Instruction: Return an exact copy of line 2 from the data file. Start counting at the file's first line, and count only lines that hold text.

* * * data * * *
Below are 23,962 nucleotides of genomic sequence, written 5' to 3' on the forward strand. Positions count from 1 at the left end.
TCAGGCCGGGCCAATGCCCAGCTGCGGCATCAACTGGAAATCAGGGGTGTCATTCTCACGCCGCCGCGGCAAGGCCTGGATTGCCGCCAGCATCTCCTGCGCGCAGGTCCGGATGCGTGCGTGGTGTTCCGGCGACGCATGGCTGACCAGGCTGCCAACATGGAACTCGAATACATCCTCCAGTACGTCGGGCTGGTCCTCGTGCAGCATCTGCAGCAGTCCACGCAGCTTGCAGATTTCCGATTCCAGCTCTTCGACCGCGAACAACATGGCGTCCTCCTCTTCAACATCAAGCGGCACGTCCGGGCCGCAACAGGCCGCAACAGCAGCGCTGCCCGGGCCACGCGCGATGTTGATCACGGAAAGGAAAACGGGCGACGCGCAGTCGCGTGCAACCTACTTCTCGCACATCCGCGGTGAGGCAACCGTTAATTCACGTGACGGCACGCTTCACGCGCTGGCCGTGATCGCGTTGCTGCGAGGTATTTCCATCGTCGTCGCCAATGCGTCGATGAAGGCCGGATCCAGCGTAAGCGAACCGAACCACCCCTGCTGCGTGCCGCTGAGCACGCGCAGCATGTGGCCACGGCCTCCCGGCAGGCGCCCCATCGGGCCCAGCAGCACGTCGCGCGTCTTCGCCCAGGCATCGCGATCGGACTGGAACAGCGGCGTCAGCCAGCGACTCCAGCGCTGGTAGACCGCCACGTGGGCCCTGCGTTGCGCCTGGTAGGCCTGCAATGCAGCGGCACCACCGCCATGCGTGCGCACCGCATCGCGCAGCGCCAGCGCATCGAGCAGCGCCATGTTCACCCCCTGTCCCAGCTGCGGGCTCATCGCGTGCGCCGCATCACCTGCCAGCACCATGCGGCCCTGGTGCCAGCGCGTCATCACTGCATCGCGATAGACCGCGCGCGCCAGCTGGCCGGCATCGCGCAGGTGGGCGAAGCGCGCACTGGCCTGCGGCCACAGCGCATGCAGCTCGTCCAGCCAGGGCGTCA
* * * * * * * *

TCAGGCCGGGCCAATGCCCAGCTGCGGCATCAACTGGAAATCAGGGGTGTCATTCTCACGCCGCCGCGGCAAGGCCTGGATTGCCGCCAGCATCTCCTGCGCGCAGGTCCGGATGCGTGCGTGGTGTTCCGGCGACGCATGGCTGACCAGGCTGCCAACATGGAACTCGAATACATCCTCCAGTACGTCGGGCTGGTCCTCGTGCAGCATCTGCAGCAGTCCACGCAGCTTGCAGATTTCCGATTCCAGCTCTTCGACCGCGAACAACATGGCGTCCTCCTCTTCAACATCAAGCGGCACGTCCGGGCCGCAACAGGCCGCAACAGCAGCGCTGCCCGGGCCACGCGCGATGTTGATCACGGAAAGGAAAACGGGCGACGCGCAGTCGCGTGCAACCTACTTCTCGCACATCCGCGGTGAGGCAACCGTTAATTCACGTGACGGCACGCTTCACGCGCTGGCCGTGATCGCGTTGCTGCGAGGTATTTCCATCGTCGTCGCCAATGCGTCGATGAAGGCCGGATCCAGCGTAAGCGAACCGAACCACCCCTGCTGCGTGCCGCTGAGCACGCGCAGCATGTGGCCACGGCCTCCCGGCAGGCGCCCCATCGGGCCCAGCAGCACGTCGCGCGTCTTCGCCCAGGCATCGCGATCGGACTGGAACAGCGGCGTCAGCCAGCGACTCCAGCGCTGGTAGACCGCCACGTGGGCCCTGCGTTGCGCCTGGTAGGCCTGCAATGCAGCGGCACCACCGCCATGCGTGCGCACCGCATCGCGCAGCGCCAGCGCATCGAGCAGCGCCATGTTCACCCCCTGTCCCAGCTGCGGGCTCATCGCGTGCGCCGCATCACCTGCCAGCACCATGCGGCCCTGGTGCCAGCGCGTCATCACTGCATCGCGATAGACCGCGCGCGCCAGCTGGCCGGCATCGCGCAGGTGGGCGAAGCGCGCACTGGCCTGCGGCCACAGCGCATGCAGCTCGTCCAGCCAGGGCGTCA